Decisions alter national college football
The NCAA announced last week that college football recruits will now have a chance to sign a scholarship in December rather than wait until the first Wednesday in February, the traditional national signing day.
That’s right. Recruits will have a three-day period in December during which they can sign to play at their future college or university. Or, they can opt to wait and sign on the traditional first Wednesday in February. The guess here is that most players won’t wait until February. Schools have limited scholarships. Most offer them on a first-come, first-serve basis.
Most recruits will sign the papers in December, ensuring a spot.
That’s fine with this observer. Anything that shortens the period during which 17- and 18-year-olds act like prima donnas – and so much publicity is accorded players who may or may not become stars – is fine by me.
Besides, for parents, four years of Junior’s tuition, room and board, and some peace and quiet around the house, will make a fine Christmas present.
The key aspect here is that the December date will be binding. For instance, a recruit can’t sign with Ole Miss in mid-December and then change his mind and sign with Mississippi State in February. That won’t be allowed.
Old-timers, a group to whom I somehow have come to belong, can remember when there were two signing dates and only one really mattered when you got right down to it.
There was an early signing period in the Deep South to sign a letter of intent with the school of your choice. But then you still had to sign the NCAA’s binding national letter on the first Wednesday in February. Most kids did that without much controversy. For 98 percent of recruits, the school they signed with in December was the one they eventually attended. However, there were other cases. And at least one changed the landscape of college football nationally.
In December of 1975, a little-known defensive end from Natchez named Hugh Green signed with Mississippi State, which should have been big news but wasn’t. The big news that December was that all-world Pascagoula running back Ray Charles “Rooster” Jones had signed to play at State. Jones was the player everybody in the country coveted. He was a touchdown waiting to happen. Mississippi State fans were ecstactic.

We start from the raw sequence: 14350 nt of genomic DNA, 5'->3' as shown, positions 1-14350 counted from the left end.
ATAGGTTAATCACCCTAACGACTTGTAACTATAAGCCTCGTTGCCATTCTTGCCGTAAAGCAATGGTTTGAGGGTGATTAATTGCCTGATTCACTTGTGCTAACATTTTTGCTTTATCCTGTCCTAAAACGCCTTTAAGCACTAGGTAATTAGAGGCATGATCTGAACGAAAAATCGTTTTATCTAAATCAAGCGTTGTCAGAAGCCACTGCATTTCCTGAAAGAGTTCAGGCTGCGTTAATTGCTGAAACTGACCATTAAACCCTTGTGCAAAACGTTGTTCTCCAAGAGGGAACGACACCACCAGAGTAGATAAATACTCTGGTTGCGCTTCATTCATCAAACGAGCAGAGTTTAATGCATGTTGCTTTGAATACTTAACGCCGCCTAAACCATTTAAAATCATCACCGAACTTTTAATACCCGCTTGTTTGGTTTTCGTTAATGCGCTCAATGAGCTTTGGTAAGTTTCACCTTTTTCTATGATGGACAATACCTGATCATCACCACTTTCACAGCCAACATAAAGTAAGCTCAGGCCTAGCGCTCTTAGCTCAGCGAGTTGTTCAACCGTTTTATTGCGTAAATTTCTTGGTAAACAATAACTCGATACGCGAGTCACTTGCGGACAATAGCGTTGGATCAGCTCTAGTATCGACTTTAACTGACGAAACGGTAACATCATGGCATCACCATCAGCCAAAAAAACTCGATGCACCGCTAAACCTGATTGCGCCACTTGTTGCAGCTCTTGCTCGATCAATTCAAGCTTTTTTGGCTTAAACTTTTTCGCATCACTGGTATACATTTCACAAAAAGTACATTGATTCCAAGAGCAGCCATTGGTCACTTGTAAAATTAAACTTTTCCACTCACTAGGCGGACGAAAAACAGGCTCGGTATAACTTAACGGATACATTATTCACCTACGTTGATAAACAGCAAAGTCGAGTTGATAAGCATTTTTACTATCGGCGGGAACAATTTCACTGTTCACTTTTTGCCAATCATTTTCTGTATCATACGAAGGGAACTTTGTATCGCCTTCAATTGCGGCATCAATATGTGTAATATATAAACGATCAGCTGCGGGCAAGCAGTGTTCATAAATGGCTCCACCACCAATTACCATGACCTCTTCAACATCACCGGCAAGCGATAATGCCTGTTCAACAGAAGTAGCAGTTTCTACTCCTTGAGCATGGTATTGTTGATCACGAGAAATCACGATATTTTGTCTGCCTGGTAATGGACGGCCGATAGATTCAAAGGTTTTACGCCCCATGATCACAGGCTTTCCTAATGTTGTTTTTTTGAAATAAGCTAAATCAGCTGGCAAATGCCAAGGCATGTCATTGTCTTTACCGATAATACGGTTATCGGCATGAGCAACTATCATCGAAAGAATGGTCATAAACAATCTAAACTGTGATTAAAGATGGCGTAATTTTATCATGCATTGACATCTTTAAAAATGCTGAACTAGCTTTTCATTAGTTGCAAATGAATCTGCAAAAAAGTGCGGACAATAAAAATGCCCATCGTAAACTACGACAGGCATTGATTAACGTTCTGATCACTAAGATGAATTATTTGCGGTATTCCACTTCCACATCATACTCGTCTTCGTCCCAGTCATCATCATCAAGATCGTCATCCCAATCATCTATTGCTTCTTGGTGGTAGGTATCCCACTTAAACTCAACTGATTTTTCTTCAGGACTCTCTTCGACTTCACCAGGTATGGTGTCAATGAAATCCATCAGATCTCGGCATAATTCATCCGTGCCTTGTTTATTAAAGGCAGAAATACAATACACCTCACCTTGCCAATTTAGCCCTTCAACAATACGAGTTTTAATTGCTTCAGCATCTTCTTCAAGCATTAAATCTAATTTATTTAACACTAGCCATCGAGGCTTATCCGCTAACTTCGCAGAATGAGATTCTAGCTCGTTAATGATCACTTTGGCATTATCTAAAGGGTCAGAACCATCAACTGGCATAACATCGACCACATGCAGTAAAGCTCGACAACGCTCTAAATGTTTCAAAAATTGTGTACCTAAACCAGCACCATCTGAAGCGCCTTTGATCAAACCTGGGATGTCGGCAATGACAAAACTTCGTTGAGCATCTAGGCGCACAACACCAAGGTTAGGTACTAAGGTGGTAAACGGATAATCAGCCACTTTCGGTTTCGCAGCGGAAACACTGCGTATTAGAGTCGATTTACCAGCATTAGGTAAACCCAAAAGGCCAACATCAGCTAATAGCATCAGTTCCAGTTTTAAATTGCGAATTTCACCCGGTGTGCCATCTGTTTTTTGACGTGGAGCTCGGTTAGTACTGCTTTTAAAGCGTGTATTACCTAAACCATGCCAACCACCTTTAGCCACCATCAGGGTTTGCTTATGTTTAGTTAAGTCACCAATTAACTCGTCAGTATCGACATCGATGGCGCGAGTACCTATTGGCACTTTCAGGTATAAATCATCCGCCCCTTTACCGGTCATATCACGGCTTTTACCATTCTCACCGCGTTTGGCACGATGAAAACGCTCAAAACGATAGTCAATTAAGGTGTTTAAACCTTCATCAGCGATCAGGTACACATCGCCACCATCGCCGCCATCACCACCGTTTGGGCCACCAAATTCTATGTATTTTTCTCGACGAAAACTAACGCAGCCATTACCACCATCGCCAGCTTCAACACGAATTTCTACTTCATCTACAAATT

Then came February of 1976 and both Jones and Green signed on national signing day with the University of Pittsburgh, where Jackie Sherrill was the new head coach taking over for Johnny Majors.
Sherrill, who played his high school football in Mississippi, believed in Mississippi players. While watching film of Rooster Jones running this way and that for Pascagoula, he came across some film of Hugh Green ranging from sideline to sideline making tackles for North Natchez.
Sherrill not only brought Jones to Pitt for a visit, but also brought Green with him.
He signed them both, Jones to be his next Tony Dorsett and Green to be his first Hugh Green.
Mississippi State was left high and dry.
Most of you will know the rest of the story.
Green became a three-time All-American at Pitt, perhaps the most celebrated defensive end in history of the college game. He made the cover of Sports Illustrated. He finished second in Heisman Trophy voting to George Rogers.
Rooster Jones? Well, he never quite became the next Tony Dorsett. Injuries plagued him throughout his Pitt career. In three seasons of varsity ball, Jones gained 1,181 yards rushing and scored 11 touchdowns.
We’ll never know what Jones might have done at Mississippi State. For that matter, we can make only an educated guess of what Hugh Green would have done at State. But you line Hugh Green up on the same defense with Johnie Cooks, Glen Collins, Tyrone Keys and others, you can make a darned accurate guess. Would anybody have ever scored against them?
Rick Cleveland (firstname.lastname@example.org) is a Jackson-based syndicated columnist.